So, good characters are essential and delivered, most effectively once Goole has left and the sinners begin to turn. OK, so Envy and Lust remain converted but the speed with which Greed and Pride revert to type is genuinely scary. I always wonder what role Gerald plays and short of a convincing deadly sin, wonder if he is the Mephistopheles of this play. If so he is the charmingly plausible tempter – the man who will lure the family back to the path of “evil” once the “good” Mr Goole has left. But if Mr Goole is so good, why did Priestley give him that name?
Names are so important – Eva, the ur-female; Sybil Birling named after a blind prophetess, but Goole? GHOULS are not nice ghosts, they are blood suckers who enjoy their pain-causing. This does confuse me, but if students and teachers alike spend time questioning and debating this point then again, there is valid reason to teach this play. Such questioning in class or on the train home from a performance is surely at the root of engaging with the writers’ craft. Answers should not be glib and easy.
Surely, however, the reason to teach this play is the complexity of the time resonance and the relevance to toady.
Priestley wrote in 1945 a paean to socialism that was first performed in Moscow and transferred to London after the war in time for the election of a socialist government – a triumph which many had not foreseen. The play is part of this sea-change and should be read as such. As unbiased as a party political broadcast, we do our students a disservice if we underplay the politics of this play. After all we teach them Critical Thinking – they are ready for this.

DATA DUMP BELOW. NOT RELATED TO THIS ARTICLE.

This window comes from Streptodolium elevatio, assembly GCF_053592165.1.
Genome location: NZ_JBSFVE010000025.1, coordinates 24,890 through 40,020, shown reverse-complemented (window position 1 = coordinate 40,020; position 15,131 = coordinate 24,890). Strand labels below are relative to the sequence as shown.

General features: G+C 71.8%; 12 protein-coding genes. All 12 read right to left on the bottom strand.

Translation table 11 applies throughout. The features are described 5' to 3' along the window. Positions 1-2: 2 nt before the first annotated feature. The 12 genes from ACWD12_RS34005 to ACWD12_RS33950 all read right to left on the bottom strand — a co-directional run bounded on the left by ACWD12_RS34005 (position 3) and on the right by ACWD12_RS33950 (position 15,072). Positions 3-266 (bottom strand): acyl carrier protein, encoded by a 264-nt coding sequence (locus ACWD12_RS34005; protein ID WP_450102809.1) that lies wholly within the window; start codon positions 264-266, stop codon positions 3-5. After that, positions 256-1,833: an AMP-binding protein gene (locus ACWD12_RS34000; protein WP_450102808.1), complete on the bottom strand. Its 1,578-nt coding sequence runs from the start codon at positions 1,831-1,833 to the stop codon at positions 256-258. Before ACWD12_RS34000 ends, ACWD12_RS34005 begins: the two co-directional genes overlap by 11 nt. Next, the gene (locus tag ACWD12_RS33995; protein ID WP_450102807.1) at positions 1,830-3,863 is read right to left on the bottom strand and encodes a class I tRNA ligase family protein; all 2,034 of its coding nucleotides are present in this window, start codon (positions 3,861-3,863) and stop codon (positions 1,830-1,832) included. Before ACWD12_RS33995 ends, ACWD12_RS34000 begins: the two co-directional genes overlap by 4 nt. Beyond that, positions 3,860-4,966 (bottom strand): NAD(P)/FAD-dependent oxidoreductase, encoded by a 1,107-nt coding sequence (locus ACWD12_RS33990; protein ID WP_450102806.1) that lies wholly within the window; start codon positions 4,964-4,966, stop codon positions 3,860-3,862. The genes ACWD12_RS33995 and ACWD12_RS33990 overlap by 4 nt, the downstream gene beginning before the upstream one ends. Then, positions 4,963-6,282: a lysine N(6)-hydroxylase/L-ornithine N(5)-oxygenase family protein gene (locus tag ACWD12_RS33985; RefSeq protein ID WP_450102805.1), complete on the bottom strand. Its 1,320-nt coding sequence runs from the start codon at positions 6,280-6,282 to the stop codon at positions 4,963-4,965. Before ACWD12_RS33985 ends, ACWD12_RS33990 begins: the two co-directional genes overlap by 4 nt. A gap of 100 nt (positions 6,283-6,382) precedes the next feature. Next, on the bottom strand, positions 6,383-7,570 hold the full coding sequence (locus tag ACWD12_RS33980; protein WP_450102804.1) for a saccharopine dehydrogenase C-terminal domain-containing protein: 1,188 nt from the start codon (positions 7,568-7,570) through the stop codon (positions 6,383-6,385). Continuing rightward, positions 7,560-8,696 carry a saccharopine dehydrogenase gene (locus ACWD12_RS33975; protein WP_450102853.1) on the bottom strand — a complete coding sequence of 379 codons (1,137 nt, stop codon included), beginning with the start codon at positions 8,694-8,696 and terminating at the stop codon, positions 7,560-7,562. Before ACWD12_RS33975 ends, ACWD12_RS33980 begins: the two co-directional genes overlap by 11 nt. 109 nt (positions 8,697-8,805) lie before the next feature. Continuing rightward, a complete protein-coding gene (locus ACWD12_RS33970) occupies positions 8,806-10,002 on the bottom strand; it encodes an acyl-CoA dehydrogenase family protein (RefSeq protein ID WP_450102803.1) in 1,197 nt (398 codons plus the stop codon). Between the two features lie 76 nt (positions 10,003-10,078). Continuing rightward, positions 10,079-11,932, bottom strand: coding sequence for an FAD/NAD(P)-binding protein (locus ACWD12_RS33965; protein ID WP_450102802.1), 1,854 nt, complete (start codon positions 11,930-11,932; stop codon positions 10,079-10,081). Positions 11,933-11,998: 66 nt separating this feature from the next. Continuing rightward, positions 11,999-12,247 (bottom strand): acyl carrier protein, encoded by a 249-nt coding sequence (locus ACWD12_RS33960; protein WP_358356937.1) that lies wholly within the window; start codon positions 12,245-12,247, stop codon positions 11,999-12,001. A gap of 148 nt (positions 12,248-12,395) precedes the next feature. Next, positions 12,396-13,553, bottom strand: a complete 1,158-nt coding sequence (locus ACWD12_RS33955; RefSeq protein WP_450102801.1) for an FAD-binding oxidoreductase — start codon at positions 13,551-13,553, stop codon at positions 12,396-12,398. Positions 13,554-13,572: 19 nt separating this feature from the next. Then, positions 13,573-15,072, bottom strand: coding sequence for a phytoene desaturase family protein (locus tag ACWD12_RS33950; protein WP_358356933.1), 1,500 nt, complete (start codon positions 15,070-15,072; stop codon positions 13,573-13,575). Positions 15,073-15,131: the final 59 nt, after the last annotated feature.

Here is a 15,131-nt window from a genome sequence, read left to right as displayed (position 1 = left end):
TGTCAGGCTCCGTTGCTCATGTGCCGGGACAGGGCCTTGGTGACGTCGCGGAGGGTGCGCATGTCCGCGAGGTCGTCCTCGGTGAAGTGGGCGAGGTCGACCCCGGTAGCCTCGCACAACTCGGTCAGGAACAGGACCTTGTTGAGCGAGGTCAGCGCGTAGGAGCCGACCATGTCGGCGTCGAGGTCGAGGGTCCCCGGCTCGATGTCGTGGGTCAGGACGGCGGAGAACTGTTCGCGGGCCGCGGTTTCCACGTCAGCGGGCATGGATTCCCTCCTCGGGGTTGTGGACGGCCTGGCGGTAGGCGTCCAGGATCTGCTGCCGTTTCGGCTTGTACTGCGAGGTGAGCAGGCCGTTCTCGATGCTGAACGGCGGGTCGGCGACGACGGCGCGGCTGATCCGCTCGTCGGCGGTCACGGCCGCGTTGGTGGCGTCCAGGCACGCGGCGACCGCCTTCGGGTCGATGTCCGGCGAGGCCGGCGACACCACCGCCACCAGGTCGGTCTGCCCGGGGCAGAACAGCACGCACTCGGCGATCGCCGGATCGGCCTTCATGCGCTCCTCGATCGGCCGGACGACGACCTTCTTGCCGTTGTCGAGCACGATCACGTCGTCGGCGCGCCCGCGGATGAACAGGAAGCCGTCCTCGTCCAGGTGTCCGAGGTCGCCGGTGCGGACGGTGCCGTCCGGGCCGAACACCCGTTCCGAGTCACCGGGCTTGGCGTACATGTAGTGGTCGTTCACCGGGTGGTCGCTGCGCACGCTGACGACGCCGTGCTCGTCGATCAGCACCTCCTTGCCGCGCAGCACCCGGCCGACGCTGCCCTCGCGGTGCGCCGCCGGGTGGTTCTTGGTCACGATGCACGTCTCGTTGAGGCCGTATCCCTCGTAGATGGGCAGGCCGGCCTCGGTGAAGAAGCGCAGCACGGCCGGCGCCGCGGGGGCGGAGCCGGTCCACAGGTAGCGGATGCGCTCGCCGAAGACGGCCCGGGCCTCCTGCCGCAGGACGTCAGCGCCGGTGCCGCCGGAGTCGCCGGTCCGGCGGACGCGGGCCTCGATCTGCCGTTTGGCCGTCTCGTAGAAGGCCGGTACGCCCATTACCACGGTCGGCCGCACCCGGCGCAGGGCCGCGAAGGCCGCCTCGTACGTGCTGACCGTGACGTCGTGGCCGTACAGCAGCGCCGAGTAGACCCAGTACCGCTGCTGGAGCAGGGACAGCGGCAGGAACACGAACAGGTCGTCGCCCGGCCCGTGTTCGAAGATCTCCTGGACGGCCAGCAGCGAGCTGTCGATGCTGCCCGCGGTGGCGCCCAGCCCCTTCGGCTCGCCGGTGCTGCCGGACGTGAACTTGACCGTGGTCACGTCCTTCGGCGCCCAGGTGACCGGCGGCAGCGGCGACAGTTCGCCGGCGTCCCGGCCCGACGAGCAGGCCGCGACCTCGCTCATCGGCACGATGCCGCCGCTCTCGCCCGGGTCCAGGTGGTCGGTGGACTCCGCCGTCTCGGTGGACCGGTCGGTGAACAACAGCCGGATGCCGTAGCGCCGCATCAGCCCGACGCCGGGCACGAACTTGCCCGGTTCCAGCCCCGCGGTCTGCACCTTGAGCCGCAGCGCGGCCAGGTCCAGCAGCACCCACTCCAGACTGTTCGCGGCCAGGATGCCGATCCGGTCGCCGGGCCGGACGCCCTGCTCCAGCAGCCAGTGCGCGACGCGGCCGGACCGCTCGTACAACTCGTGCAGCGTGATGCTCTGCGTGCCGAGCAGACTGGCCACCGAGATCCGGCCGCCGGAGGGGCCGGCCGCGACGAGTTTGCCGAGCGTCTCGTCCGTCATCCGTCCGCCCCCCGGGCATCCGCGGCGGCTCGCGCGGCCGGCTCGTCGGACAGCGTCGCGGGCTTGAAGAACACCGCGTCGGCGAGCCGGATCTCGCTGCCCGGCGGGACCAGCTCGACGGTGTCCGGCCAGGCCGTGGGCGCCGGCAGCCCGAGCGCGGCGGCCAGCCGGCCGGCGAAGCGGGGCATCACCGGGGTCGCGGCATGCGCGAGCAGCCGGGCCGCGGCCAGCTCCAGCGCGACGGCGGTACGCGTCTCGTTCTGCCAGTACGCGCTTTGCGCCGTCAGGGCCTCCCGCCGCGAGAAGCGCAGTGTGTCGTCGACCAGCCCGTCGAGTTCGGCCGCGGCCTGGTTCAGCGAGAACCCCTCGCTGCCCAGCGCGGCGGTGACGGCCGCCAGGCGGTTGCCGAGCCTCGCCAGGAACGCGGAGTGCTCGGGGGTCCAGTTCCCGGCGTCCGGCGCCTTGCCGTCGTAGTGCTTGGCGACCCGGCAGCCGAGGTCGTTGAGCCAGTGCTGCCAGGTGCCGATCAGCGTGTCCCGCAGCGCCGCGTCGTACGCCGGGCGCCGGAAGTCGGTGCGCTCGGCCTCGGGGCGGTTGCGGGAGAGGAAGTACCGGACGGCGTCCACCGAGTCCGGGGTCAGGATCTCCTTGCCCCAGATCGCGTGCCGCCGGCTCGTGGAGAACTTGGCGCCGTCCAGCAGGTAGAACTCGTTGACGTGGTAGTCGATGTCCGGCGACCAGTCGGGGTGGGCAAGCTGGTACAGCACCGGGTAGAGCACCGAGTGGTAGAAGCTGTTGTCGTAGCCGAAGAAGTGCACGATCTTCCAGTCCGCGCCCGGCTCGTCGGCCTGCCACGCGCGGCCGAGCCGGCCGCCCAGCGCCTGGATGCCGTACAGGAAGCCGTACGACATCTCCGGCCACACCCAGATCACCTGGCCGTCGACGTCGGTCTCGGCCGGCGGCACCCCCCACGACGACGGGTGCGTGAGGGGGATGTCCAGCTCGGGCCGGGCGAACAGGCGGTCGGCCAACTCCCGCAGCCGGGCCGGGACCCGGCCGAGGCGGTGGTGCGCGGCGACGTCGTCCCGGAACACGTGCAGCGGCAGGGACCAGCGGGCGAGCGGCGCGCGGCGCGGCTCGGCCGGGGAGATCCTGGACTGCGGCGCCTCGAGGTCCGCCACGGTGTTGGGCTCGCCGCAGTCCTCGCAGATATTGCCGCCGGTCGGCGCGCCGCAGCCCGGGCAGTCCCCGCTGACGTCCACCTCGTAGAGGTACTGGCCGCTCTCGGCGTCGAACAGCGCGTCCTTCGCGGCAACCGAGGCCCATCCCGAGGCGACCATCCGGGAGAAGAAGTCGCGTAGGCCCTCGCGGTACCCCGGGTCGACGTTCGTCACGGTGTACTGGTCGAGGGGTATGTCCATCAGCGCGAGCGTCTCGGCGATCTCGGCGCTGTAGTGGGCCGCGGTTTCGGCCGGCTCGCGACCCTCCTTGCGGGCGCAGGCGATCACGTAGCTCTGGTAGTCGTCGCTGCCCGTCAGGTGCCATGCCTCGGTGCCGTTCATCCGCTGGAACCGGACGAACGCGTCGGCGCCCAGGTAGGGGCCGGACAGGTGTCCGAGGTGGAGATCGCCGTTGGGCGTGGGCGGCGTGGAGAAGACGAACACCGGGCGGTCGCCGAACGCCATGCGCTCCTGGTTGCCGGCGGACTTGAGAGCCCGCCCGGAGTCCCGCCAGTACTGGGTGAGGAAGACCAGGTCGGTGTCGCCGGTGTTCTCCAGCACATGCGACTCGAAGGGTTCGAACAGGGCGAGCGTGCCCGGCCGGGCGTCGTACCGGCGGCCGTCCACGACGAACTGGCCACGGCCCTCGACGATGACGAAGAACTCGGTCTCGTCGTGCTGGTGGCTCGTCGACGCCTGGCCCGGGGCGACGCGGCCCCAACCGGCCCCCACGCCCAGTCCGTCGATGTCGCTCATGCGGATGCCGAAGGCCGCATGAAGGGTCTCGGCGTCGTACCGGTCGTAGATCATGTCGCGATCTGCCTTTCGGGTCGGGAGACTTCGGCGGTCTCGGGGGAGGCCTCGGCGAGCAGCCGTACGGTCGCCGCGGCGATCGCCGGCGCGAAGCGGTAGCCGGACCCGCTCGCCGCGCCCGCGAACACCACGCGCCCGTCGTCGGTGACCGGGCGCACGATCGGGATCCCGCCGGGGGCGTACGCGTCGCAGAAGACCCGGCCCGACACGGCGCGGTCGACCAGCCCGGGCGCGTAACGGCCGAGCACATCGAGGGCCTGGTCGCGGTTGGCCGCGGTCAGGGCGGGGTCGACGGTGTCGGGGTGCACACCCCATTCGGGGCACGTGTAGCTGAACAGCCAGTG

This play is as relevant today as it was in 1945 and will be in 2045 because there is still injustice in the world. Students respond to this so we must embrace it. Worried about a failure to “get” the politics? Britain has a coalition precisely because no one could see so clearly as JBP and there was no clear water between the parties. The situation today is little changed and even if one does not share the ideals of JBP, the heavy handed caricatures of Capitalist greed can still be recognised in Bankers bonuses and other tales from the current media. I wonder if, should the trial find that a certain England captain is not guilty or if the evidence is found to be flawed, anyone will ask the question – yes, but what if…? This is the vital importance of this play – it demands a social conscience form all who read it.
It may be that too little variety exists in syllabuses today, but please avoid knee jerks – some texts are valuable and valid even if they are ubiquitous.
I wrote this shortly after the election of a coalition government and events have now moved on. Luckily, I think the current political scene will allow students to get even more from the play. In a Britain governed by Birlings with an opposition led by a throwback to old fashioned Socialist leaders of the past and away from the glib “New Labour” model, the opportunities for contextual discussion are vast. Only this week we have seen Britain’s steel industry under threat of closure and many question the balance between the financial health of the country and social welfare of large portions of its people. This is the play. Priestley will never become irrelevant and will always have the power to provoke thought. I am glad I am teaching again next year.